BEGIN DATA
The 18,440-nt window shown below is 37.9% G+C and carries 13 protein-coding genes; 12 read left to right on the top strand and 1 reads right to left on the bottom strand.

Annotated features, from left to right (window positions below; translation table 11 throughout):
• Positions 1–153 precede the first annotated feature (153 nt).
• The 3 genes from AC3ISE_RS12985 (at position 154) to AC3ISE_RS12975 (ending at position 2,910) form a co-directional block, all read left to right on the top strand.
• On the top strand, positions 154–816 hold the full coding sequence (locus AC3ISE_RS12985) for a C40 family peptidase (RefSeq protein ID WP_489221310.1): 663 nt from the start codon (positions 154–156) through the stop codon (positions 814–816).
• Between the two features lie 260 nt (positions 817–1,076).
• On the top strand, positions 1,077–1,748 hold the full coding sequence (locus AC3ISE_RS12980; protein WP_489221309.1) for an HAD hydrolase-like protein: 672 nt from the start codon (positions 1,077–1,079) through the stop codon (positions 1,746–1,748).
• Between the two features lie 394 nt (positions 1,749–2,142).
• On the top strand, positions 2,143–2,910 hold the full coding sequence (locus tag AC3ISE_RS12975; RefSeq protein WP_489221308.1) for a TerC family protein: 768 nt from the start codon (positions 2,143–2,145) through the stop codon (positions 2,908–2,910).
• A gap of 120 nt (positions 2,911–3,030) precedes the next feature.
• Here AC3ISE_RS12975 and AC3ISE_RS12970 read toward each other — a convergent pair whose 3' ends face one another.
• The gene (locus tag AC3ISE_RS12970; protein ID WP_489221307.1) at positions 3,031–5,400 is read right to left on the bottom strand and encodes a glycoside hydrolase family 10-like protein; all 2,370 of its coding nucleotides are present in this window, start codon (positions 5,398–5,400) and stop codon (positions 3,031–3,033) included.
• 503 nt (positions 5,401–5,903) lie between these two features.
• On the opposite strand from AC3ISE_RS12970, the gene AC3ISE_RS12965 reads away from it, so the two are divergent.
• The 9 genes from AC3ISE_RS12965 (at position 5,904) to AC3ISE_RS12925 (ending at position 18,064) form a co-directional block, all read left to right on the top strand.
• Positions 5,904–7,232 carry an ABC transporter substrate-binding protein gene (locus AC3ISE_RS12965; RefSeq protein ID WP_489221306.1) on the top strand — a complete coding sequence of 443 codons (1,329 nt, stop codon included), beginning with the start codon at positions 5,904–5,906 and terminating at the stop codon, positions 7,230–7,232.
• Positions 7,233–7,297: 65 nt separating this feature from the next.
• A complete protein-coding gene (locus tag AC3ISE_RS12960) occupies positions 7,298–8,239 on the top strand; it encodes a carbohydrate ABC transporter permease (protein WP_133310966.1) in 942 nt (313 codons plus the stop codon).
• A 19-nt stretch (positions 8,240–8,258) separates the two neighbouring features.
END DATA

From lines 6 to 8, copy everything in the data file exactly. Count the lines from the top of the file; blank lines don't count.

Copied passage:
• Between the two features lie 260 nt (positions 817–1,076).
• On the top strand, positions 1,077–1,748 hold the full coding sequence (locus AC3ISE_RS12980; protein WP_489221309.1) for an HAD hydrolase-like protein: 672 nt from the start codon (positions 1,077–1,079) through the stop codon (positions 1,746–1,748).
• Between the two features lie 394 nt (positions 1,749–2,142).